Covid-19 introduced countless issues and disruptions for small businesses, including labor shortages, supply chain bottlenecks, and inflation across expense categories such as energy and food products.
With additional pressure coming from the war in Ukraine and related economic sanctions, prices continue to balloon for American small business owners. To meet this particular challenge, it’s important to understand how today’s historical inflation affects small businesses.
The Small Picture Affects The Big Picture
While inflation tends to be discussed in sweeping terms, some businesses will be more affected at different times and to varying degrees than other businesses. For manufacturers of goods, supply chain issues are a major inflationary culprit, as delays in meeting demand increase the business costs of certain components for products that might otherwise be ready to ship.
But even businesses that may not be immediately or directly impacted by rising inventory costs are often affected by the overall inflation of the cost of goods.
For example, a business that isn’t directly impacted by inflation at the moment still needs to compete in today’s hot job market. To attract or retain labor talent that other companies are often actively courting, the business may need to raise wages or turn to other methods to stay competitive, reducing revenue and negatively impacting the business.
The Short Term: Small Businesses Are Raising Prices
The number of U.S. small business owners who increased prices to offset inflating expenses rose to 61% in January of 2022 – the biggest change in nearly three decades. With labor, inventory, and supply costs continuing to increase, it’s been the only way for many business owners to keep up in the short term.
So far in 2022, despite the challenges presented by COVID-19, and even with fast-rising gas and food prices, consumers are mostly still spending at normal rates. That part, at least, is good news.
But this doesn’t mean continuing to manage inflation has been easy for small business owners, who can be more vulnerable to big shifts in expenses or the labor force than large corporations.
Small Businesses Evolve to Meet The Moment
In recent years, small business owners didn’t have to worry much about inflation, which remained consistently low. However, a small business report from Goldman Sachs released in the last months found that nearly 3 in every 4 of 10,000 business owners surveyed reported that they’re suffering adverse financial health due to inflation.
Inflation is often top-of-mind for small businesses in the U.S., even as they continue to wait for the (not-unrelated) challenges of increased labor costs and supply-chain delays that continue to require more time to balance out.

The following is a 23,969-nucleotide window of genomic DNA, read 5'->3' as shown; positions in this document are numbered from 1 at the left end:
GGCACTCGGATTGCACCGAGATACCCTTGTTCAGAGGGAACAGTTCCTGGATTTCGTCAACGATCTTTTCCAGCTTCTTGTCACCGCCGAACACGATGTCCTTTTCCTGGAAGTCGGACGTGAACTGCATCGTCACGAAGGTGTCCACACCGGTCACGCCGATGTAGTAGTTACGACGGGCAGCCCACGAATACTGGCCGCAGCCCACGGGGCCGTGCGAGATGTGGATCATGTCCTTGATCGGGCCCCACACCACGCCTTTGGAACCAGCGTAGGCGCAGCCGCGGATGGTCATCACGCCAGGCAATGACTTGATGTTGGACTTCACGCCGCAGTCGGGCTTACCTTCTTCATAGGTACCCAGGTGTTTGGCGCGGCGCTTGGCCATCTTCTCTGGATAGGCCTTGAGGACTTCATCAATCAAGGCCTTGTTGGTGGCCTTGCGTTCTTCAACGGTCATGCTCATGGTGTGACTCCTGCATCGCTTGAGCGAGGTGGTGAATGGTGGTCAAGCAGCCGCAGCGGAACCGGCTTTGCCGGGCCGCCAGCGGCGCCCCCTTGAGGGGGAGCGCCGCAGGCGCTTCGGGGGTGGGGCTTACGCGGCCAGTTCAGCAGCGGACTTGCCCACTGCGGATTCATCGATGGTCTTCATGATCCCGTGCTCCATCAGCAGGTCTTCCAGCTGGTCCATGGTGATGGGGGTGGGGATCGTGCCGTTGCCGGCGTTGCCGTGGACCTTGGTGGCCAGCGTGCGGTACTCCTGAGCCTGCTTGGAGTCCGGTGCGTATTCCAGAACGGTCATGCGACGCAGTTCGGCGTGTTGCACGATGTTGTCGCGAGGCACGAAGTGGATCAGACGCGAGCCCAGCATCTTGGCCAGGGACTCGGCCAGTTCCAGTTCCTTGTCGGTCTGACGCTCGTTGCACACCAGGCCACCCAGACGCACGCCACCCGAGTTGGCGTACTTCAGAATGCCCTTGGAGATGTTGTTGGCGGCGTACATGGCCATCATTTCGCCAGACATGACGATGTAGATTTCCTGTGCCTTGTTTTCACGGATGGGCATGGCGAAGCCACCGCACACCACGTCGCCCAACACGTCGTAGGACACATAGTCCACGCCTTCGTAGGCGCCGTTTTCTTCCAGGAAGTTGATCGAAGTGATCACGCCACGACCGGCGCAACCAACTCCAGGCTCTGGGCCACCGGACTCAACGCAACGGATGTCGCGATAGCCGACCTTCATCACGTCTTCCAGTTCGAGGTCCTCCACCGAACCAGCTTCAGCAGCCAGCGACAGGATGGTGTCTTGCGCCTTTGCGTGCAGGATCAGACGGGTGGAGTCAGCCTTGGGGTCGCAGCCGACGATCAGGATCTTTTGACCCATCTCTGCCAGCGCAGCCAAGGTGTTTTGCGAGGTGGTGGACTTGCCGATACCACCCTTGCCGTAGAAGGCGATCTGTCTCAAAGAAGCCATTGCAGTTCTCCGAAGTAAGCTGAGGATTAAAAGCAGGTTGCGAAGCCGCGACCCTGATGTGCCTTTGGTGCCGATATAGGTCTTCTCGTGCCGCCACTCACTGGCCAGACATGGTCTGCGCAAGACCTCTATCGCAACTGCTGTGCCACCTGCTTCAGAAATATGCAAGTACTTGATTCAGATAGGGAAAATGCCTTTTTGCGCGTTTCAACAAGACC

For many small business owners, this has meant taking yet another hard look at their offerings and structures, just as they had done when the coronavirus first peaked in the U.S.They’ve adapted by creating new products and services or by making changes to existing offerings.
In that same Goldman Sachs survey, many business owners also indicated that they support additional federal, state, and local investment while navigating these trying times. However, with COVID-19 receding at the moment across most of the country, there’s currently no indication that more of this type of support is coming in quite the same way as before.
Some experts worry that continued inflation might drive the U.S. back into economic recession. Whether this happens or not, small business owners might be left feeling like they’re on their own to solve all of the above challenges.
Domestic Reinvestment Might Be The Next Big Hope
After innovation or adaptation on a fundamental level, the next best hope for small business owners in the U.S. might be to take stock and consider how to refocus (or double-down on) domestic and/or hyperlocal sourcing for various business needs.
Selling and buying local reduces complexity, often resulting in lower operating and/or inventory costs. The value of relationship-building with your local communities as an employer also should not be discounted, even in the face of foreign labor costs that might look better “on paper,” but don’t take into account something like the more quick-to-rise rates of 1099 contractors compared to W-2 workers.
The Answer to Inflation May Be Hiding Inside the Question
An increase in domestic spending for your business’s inventory or labor can result in (eventual) decreased costs to help your bottom line and lowered dependence on price increases or innovation alone to help navigate this uncertain inflationary time.
Finally, when concentrating your investments and your service domestically, there’s also a great potential upside in improving your reputation as a business owner.
Despite globalization continuing to present challenges both domestically and abroad as well as adverse conditions created by the pandemic and other international affairs, through localizing more of their operations and/or inventory, American small businesses can provide a great example here at home by contributing to the continued prosperity of the U.S. as a whole.